Lets get this out of the way now: I like most of the characters I’ve created. Some have been with me for years, and I know the ins and outs of their lives, I know what they want to do, what they will do, and what awaits them at the ends of their lives. I know their desires and their fears, their hates and their loves. I know what makes them tick.
I know this because I created them. They are figments of my imagination made about as whole as they can get.
Lately I’ve seen people going on about their characters, and how they “talk to them”. This is nothing new: it seems like a lot of people who write, or have written, feel their characters speak to them. No, wait: that’s not exactly right. They feel the characters are telling them what to write. They feel that the characters are pushing them in the direction they want to go. They feel the characters are the ones writing the goddamn story, and that all they’re doing is acting as the typist.
To put it in plain and simple language, that’s delusional bullshit.
Your characters are something you create, and not the other way around. While we can feel for our characters, live through out characters, suffer with them when we put them in incredibly difficult situations, it’s you who is doing all the leg work, not the character. The character lives and loves and suffers because you are the one writing the story. And when a character bites the big one, you can rest assured that when Ebola finally claims their ass and kicks that mortal coil off their shoulders, it happened because of the writer–not because the character said, “Hey, know what? I gotta hankerin ‘ to head to Africa and have sex with a disease-ridden native because I wanna know what it’s like to have my organs liquefy.”
That shit happened because of you. You killed them–and they didn’t jump in front of a bus on their one, you know?
I have spoken in my characters “voices”, tried to imaging scenes where they are all interacting with one another. I’ve said the dialog out loud, and figured out how things would progress from that point. At no time did I ever imagine that my characters were taking over my body and telling me, “No, what I want here is a fantastic lesbian sex scene with the head nurse, because . . . have you see her breasts? Oh, my!” Nope, never happened–and never will.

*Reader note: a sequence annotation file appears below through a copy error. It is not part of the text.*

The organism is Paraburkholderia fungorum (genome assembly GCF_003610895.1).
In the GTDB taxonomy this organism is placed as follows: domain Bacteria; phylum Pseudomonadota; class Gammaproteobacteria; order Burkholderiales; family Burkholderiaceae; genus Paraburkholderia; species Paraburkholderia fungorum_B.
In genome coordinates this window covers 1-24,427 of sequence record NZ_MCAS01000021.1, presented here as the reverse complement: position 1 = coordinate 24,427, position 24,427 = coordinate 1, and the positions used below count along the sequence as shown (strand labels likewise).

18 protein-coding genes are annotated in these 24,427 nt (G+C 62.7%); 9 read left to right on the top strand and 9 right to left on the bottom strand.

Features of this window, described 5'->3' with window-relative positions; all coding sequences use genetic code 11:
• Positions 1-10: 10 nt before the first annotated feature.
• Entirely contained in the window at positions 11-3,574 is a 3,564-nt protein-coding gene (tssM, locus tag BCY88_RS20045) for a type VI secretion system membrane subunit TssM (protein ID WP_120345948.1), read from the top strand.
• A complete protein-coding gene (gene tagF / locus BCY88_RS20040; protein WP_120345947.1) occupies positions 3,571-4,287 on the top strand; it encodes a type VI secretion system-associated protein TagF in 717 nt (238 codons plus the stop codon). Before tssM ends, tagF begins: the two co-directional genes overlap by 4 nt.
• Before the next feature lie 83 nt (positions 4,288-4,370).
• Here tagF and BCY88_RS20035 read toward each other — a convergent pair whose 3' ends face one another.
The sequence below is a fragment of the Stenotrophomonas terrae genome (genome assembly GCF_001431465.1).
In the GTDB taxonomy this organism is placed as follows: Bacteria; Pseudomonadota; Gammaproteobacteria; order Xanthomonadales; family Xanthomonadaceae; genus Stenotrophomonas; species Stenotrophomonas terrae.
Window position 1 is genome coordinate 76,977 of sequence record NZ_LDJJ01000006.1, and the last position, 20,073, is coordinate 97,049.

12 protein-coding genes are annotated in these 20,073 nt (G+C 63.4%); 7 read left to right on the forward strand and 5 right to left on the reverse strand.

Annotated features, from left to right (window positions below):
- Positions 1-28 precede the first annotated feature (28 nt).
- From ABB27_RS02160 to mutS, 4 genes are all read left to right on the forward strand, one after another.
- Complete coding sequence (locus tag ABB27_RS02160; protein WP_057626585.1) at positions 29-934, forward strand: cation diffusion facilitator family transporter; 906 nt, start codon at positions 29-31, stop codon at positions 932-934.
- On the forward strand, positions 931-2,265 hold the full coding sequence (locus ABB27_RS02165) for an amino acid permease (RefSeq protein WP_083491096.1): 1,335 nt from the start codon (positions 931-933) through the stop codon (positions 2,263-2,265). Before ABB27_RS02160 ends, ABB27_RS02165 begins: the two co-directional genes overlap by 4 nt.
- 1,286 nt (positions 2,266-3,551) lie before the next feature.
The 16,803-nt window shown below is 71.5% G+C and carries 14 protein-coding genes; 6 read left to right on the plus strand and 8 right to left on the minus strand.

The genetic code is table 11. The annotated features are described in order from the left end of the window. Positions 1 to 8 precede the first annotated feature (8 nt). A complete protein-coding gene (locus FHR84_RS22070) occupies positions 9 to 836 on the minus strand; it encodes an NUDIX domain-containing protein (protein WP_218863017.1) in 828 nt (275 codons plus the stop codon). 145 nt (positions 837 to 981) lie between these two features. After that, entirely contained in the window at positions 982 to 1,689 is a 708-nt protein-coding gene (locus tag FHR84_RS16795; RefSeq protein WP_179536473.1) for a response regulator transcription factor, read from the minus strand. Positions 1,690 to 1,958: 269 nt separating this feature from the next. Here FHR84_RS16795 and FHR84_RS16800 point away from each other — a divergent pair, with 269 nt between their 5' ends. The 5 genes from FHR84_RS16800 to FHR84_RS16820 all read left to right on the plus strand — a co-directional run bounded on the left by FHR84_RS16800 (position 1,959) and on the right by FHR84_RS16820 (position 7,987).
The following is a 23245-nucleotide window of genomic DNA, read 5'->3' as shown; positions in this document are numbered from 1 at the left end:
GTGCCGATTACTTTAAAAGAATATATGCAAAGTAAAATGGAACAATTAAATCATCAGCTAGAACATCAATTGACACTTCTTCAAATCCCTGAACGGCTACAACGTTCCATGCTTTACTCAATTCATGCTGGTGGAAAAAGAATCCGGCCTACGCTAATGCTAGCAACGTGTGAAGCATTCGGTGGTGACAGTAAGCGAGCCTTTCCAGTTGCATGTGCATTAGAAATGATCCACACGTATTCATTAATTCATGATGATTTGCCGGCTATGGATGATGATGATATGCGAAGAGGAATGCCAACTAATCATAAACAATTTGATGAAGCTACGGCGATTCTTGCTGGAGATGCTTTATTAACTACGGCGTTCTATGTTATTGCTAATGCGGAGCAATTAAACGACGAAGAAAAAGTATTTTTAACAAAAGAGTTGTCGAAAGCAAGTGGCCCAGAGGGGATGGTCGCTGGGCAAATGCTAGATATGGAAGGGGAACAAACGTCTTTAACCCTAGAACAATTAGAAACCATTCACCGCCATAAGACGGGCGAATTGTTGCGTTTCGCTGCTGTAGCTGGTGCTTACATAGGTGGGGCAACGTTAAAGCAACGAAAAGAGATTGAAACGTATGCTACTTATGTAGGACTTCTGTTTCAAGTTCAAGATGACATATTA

When I ran role playing games all the time, I used to tell my players, “Remember: I’m God. This game is my world, and your characters are my playthings.” Writing is the same thing: you own the world, and the characters as well. Characters don’t argue with gods, ’cause when they do, they get squashed. They get fed into wood chippers and turned into a mist. They have alien zygotes explode from their anuses. They meet the girl of their dreams and then get mutilated because they remind said girl of a Barbie doll they once owned.
Characters are a writer’s plaything. They are their monkey, and they dance when we clap.
Though there are some writers who have said–and I’m not making this up–that they have gotten into arguments with their characters over how their lives are going in a story . . . and that they’ve lost the argument. A person is saying they’ve lost an argument with a fiction character of their own creation, and then they want to be taken seriously as a writer. The last person to lose an argument to a fictional character was John Nash, and that was because he was a fucking schizophrenic who wasn’t in touch with reality.
You know who never talks about their characters controlling them? Professional writers. The people who do this for a living. They talk about character creation, and how to develop a point of view for your characters, but you never hear them say, “My characters tell me what to do!” I saw a vlog post last year with a few writers who answered questions about the craft, and when this subject came up it was smacked down faster than a punk telling John Cena he’s not that tough. They laughed at this mindset because they know it’s total bullshit. They know fictional characters aren’t telling the writer what to do, and as one writer said, if they are, “You need to up your meds.”
It really doesn’t matter what I think, however. Even though I’m a bit crazy, I know the difference between fiction and reality, and I deal in both rather well. Since I do, it’s easy to look at people who say, for them, that writing fiction is the same as writing a biography for their characters, which gives me the chance to sit off to the side and laugh like a loon and remake about how your fucking nuts.
Which is sort of what I’m here, aren’t I?
Oh, well . . . I can always blame this on one of my characters . . .